I had my attention brought this morning to this follow tract of text from Kenneth Minogue's introduction to Patrick West's book, The Poverty of Multiculturalism (Civitas 2005).
I found this was a very powerful argument, that shows how ideologies that seem on face value to be egalitarian and anti-discrimination can actually be tyrannical, puritanical and lead to witch-hunts (or, in the 21st century, doxing).Multiculturalism: A Dictatorship of Virtue
In the last half century, millions of Asians and Africans have migrated to Europe. This has posed considerable problems of social adjustment both for the newcomers and for the existing population. These problems are relatively minor, however, compared to something else that grew out of these migrations. I refer to the fact that the doctrine of multiculturalism has imposed nothing less than a dictatorship of virtue upon a previously free people. And this is a doctrine emanating not from migrants but from the heart of our civilisation itself. I propose to say something about both the virtue, and the dictatorship.
The virtue at first sight might seem to be ‘tolerance’, something of which the British people have had a supply no less abundant than that of any other population, and more than most. But tolerance was an old liberal virtue. In our modern world, what we might call ‘holding your nose tolerance’ has been found inadequate—indeed, positively insulting. The notional beneficiaries of tolerance demanded something better: namely, social acceptance. And a little further down the line has come the demand for something more: social inclusion. As the doctrine of tolerance began in the 1960s to turn into a morality of acceptance and inclusion, it also began to make claims about reality, and turned into multiculturalism, the belief that all cultures are equal in value.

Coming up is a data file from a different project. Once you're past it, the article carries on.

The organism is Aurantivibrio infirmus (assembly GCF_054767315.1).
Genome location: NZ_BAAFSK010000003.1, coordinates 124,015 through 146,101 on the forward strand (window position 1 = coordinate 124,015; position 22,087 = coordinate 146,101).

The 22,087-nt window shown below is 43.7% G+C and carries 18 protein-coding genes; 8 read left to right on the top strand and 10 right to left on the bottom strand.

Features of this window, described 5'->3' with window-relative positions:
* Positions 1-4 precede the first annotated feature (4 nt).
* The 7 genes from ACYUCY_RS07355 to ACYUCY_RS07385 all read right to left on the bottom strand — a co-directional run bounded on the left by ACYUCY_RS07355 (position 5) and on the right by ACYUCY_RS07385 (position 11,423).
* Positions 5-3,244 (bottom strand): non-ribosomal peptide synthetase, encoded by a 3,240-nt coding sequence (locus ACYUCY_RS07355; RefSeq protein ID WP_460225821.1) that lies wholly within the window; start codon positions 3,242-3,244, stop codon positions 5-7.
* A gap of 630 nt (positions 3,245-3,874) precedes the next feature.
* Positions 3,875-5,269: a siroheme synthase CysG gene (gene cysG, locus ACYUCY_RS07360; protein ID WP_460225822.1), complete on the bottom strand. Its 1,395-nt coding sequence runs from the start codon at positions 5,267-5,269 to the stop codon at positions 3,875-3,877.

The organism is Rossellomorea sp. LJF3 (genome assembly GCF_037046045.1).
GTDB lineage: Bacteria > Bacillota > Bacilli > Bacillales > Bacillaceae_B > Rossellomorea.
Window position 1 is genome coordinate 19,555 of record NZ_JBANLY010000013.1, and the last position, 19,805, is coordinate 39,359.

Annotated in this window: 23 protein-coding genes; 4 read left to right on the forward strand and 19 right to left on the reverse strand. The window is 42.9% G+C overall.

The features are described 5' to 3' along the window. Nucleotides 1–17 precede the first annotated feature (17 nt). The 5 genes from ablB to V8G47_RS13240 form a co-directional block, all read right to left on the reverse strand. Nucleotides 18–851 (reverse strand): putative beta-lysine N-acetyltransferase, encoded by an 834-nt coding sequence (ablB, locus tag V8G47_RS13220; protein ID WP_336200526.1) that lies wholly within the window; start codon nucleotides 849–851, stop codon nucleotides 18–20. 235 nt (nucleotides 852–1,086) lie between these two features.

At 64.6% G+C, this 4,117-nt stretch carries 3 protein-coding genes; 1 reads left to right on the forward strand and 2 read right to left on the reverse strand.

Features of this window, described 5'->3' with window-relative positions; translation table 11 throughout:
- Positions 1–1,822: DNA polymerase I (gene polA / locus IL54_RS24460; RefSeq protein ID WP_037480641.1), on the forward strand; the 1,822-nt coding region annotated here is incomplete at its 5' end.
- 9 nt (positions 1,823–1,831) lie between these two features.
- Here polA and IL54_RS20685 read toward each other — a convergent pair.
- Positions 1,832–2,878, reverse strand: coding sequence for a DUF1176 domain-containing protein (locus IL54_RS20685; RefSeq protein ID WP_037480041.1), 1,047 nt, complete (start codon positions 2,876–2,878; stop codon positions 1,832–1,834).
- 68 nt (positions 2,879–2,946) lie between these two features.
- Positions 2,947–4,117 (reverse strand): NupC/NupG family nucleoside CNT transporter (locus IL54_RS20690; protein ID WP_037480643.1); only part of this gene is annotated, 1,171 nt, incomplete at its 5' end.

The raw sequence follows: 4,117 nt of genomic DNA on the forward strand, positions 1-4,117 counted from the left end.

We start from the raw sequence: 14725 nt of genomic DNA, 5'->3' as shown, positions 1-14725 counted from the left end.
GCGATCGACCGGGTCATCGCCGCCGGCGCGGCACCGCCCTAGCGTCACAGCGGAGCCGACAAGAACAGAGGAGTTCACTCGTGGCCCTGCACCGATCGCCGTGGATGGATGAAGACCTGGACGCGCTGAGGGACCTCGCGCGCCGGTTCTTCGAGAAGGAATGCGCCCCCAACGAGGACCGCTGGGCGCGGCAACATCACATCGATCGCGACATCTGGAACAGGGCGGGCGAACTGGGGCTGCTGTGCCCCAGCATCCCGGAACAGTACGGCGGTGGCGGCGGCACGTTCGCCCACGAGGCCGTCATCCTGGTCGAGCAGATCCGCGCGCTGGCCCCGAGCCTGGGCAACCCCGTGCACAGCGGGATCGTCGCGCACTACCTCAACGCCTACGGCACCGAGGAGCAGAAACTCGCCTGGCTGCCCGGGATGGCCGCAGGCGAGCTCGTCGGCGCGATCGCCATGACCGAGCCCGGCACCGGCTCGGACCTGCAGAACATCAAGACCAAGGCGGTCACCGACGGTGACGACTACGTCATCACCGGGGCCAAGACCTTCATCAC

The doctrine is that we must, on pain of committing discriminatory racism, regard every individual, and every culture in which individuals participate, as being equally valuable. Indeed, as the doctrine develops, we must not only share this opinion. We must regard people of all cultures with equal affection, employ them, make friends with them, promote them and include them in everything we do, in proportion to their numbers in the population. The doctrine ramifies in many ways—for example it finds intolerable the old familiar collective specialisations that come and go in human groups— Gurkhas in soldiering, black pre-eminence in sport, Irishmen in the Boston police, not to mention women in the caring professions. In a multicultural society, any such responsiveness to the facts of talent and temperament must give way to a precise representativeness in every sphere of life.